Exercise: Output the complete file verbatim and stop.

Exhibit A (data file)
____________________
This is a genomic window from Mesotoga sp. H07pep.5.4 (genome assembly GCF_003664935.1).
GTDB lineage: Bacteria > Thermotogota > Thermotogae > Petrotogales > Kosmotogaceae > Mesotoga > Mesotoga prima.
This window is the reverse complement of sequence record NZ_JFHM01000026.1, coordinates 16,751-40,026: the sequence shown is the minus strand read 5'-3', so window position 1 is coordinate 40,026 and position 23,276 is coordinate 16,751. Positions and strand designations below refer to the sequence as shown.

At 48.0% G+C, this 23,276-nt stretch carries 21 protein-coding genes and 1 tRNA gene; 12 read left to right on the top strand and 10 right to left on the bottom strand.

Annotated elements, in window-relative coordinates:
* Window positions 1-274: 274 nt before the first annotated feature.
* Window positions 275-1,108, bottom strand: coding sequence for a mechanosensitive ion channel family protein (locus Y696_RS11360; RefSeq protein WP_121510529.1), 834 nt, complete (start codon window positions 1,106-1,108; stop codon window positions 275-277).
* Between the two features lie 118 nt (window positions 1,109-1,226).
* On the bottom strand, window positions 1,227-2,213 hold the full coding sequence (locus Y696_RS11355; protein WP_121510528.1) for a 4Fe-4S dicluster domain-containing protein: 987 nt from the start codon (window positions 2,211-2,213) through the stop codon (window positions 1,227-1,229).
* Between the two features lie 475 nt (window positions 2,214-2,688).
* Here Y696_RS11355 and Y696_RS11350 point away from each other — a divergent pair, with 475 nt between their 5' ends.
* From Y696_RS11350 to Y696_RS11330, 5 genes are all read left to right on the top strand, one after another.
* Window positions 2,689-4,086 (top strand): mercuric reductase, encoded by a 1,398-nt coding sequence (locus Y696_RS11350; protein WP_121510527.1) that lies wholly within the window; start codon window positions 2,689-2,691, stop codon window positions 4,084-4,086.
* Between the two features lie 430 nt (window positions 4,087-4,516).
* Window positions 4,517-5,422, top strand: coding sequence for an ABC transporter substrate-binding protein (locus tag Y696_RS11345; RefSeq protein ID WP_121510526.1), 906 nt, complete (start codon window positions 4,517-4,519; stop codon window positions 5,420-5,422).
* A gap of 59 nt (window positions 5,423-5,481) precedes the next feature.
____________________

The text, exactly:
This is a genomic window from Mesotoga sp. H07pep.5.4 (genome assembly GCF_003664935.1).
GTDB lineage: Bacteria > Thermotogota > Thermotogae > Petrotogales > Kosmotogaceae > Mesotoga > Mesotoga prima.
This window is the reverse complement of sequence record NZ_JFHM01000026.1, coordinates 16,751-40,026: the sequence shown is the minus strand read 5'-3', so window position 1 is coordinate 40,026 and position 23,276 is coordinate 16,751. Positions and strand designations below refer to the sequence as shown.

At 48.0% G+C, this 23,276-nt stretch carries 21 protein-coding genes and 1 tRNA gene; 12 read left to right on the top strand and 10 right to left on the bottom strand.

Annotated elements, in window-relative coordinates:
* Window positions 1-274: 274 nt before the first annotated feature.
* Window positions 275-1,108, bottom strand: coding sequence for a mechanosensitive ion channel family protein (locus Y696_RS11360; RefSeq protein WP_121510529.1), 834 nt, complete (start codon window positions 1,106-1,108; stop codon window positions 275-277).
* Between the two features lie 118 nt (window positions 1,109-1,226).
* On the bottom strand, window positions 1,227-2,213 hold the full coding sequence (locus Y696_RS11355; protein WP_121510528.1) for a 4Fe-4S dicluster domain-containing protein: 987 nt from the start codon (window positions 2,211-2,213) through the stop codon (window positions 1,227-1,229).
* Between the two features lie 475 nt (window positions 2,214-2,688).
* Here Y696_RS11355 and Y696_RS11350 point away from each other — a divergent pair, with 475 nt between their 5' ends.
* From Y696_RS11350 to Y696_RS11330, 5 genes are all read left to right on the top strand, one after another.
* Window positions 2,689-4,086 (top strand): mercuric reductase, encoded by a 1,398-nt coding sequence (locus Y696_RS11350; protein WP_121510527.1) that lies wholly within the window; start codon window positions 2,689-2,691, stop codon window positions 4,084-4,086.
* Between the two features lie 430 nt (window positions 4,087-4,516).
* Window positions 4,517-5,422, top strand: coding sequence for an ABC transporter substrate-binding protein (locus tag Y696_RS11345; RefSeq protein ID WP_121510526.1), 906 nt, complete (start codon window positions 4,517-4,519; stop codon window positions 5,420-5,422).
* A gap of 59 nt (window positions 5,423-5,481) precedes the next feature.